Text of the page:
Usually, when I’m having trouble moving ahead with a novel, I use a variation of Natalie Goldberg’s cafe writing that she shared in WRITING DOWN THE BONES.  But yesterday, I decided that I wanted to write on patio of our backyard garden while our waterfall splashed and gurgled in the background. I brought coffee.  (I’d trained myself to think of coffee as part of the writing process.)   I managed to handwrite about four pages of text.  I was just about to put my two characters in a room together even though they didn’t seem to have much to say to each other–not even when I meditated on their relationship while  mowing the lawn

At that point, I noticed that a flowering crab tree needed a bit of water.  It was part of the garden installation and didn’t quite have the root system to support itself.  I noticed some weeds, so I pulled them.  They came up easily after the thunderstorm.  So I pulled more weeds as well as bit of grass that were growing where they didn’t belong.  Believe it or not, I avoided writing the scene that refused to be written for at least an hour.  By then, it was time to get going on my students’ manuscripts.  This reinforced the advantages of cafe writing with its absense of distractions.  But I went out again this morning to my own garden. No chores awaited me.  And the words came.


July 12, 2010

Megan Whalen Turner has updated her website.  In it, you can find pictures, podcast and interviews.  But this link will take you directly to a short story out about a much younger Gen.

Link to an Interview with Peter Dickinson

July 8, 2010

I’m afraid that I didn’t discover the fantastic writer Peter Dickinson until Robin McKinley married him.  Since then, I’ve enjoyed his novels like THE ROPEMAKER and the story collections that he’s written with his wife.  You’ll find a lovely interview with him here.

Chapter Breaks

July 6, 2010

It’s not always easy to know where to end a chapter.  Naturally, you need a strong hook that will make  readers want to turn the page even if if they’ve promised themselves that they’re just going to read one more chapter before turning off the light.  There’s also an issue of length.  It’s perfectly fine for the number of pages to vary from chapter to chapter, but I typically don’t want chapters to run on the long side unless it’s a climactic chapter.  

My old Chapter 14 was definitely on the long side.  As I reviewed it further, I saw a great place for a dramatic hook at about five pages in.  So instead of having one really long chapter, I decided to have a comparatively short one and one of average length.  That means, that I’m suddenly working on Chapter 16 after making a few necessary fixes in Chapters 13 and 14 to stitch my new characters into the fabric of the book without creating any unsightly gaps or holes.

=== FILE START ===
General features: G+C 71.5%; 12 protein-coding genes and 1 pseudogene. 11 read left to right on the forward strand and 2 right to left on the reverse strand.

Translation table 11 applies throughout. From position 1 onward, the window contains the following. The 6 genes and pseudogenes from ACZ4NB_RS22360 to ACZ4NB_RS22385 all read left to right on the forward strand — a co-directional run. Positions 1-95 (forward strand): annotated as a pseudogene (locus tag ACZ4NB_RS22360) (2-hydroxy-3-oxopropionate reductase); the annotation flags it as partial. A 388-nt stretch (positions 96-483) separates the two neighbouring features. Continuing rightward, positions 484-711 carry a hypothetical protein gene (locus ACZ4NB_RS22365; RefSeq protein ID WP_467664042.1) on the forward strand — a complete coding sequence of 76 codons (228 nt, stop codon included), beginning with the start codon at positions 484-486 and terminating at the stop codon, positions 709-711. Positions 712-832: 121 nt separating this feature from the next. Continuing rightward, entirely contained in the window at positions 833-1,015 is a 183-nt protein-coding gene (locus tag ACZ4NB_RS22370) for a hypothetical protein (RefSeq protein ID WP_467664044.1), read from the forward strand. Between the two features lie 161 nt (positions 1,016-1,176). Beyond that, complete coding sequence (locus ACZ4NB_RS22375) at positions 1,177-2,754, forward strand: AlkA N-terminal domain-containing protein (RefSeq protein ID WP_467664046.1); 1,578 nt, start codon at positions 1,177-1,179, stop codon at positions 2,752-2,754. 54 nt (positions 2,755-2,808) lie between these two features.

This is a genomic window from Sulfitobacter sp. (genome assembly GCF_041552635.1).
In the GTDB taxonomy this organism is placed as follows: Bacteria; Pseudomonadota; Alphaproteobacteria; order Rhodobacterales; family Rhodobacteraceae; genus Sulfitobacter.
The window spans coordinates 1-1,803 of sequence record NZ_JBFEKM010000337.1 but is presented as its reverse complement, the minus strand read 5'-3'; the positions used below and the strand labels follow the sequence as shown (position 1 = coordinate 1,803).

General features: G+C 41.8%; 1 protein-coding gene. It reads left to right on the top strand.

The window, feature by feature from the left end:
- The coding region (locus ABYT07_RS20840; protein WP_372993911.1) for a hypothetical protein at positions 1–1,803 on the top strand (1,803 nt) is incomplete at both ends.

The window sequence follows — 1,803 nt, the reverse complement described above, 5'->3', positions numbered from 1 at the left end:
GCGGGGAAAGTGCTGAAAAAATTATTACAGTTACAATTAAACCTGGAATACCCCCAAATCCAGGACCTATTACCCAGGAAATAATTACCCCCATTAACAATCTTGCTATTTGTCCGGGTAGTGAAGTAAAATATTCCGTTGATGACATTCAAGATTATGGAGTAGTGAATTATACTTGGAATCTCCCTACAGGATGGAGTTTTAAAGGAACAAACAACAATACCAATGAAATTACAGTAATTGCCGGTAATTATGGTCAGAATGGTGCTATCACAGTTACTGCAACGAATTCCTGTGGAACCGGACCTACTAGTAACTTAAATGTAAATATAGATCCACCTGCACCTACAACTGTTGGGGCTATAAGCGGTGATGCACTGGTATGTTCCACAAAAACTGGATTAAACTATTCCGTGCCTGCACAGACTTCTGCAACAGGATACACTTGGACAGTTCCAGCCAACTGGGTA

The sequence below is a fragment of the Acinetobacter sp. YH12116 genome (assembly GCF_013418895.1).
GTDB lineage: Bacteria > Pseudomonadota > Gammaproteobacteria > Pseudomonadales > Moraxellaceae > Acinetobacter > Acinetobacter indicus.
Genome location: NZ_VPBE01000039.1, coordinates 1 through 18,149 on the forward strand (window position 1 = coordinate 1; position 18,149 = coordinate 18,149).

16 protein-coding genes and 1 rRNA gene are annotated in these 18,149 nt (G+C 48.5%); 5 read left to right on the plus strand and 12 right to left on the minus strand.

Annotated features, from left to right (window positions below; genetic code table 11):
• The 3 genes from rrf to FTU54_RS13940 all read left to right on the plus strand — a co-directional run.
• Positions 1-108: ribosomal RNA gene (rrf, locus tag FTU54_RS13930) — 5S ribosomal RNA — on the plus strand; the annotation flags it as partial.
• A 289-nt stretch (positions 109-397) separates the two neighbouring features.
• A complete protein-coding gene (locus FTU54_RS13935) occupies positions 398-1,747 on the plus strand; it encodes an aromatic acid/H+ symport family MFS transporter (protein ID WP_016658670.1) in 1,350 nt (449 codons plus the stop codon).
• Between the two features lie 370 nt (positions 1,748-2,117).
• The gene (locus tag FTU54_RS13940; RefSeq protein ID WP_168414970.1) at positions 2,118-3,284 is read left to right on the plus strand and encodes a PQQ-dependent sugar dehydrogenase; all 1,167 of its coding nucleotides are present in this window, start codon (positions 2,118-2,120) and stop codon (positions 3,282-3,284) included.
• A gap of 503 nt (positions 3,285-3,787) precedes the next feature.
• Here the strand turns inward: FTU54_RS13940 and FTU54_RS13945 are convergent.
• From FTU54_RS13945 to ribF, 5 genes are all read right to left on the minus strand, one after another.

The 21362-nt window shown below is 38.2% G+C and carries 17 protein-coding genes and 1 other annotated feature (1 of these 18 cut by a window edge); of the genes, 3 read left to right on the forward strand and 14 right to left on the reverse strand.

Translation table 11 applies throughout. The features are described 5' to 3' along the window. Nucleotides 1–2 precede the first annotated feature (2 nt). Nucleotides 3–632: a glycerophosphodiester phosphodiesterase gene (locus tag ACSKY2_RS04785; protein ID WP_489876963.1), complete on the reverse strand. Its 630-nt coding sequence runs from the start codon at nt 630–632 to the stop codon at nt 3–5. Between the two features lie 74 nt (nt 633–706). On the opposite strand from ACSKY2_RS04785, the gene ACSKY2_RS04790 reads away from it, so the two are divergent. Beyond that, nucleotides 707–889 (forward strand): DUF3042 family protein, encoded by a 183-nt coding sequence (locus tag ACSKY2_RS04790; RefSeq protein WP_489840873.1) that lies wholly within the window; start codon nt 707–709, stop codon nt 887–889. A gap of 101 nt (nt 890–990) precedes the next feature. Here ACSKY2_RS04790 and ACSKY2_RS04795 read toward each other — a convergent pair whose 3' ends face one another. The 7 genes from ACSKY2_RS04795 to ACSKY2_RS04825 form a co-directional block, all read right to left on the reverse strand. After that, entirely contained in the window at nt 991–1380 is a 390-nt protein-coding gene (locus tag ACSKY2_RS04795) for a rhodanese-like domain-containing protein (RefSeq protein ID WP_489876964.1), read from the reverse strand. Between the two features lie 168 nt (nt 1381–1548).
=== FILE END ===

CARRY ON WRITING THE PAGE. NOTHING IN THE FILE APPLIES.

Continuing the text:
Soccer in any Language

July 5, 2010

I’m sure that it’s difficult for World Cup soccer players to hear each other over the vuvuzelas.  When the words do make it through that drone, they probably have a difficult time understanding their own teammates.  In many matches, they can only guess at what their opponents are saying.  Goal appears to be universal even if the O-sound has a slightly different shading from country to country. 

When we lived in Merano, Italy, I had a taste of this as I watched a team from my son’s club take on a local German speaking team.  The Italian coach would yell things like “Forza!” and “Dai!” (Loosely translated as “Strong!” and “Come on!”)   “Dai” sounds a lot like “Die!” so it took awhile for my American ears to get used to that. About the only word that I recognized from the German coach was “Schnell!” (Fast)   I used this experience for one scene in my girls’ soccer novel, DEFENDING IRENE. 

But if you’d like a taste of what it would feel to be coached by someone in a different language, you can click on this link for a story that appeared in Highlights back in 2006.

Back to Chapter 13

July 1, 2010

Sometimes events can take a bit of time to settle when you’re in the middle of a major revision.  As I dove into Chapter 15, I suddenly realized that Calyn would have told the Master of Horse and Hounds about the rather dramatic introduction of two new characters upon her return to Polengar.  And that meant a brand-new scene at the beginning of my comparatively short Chapter 13.  But it will build tension in the book and make things easier for me as a writer down the line.  A nice turn of events.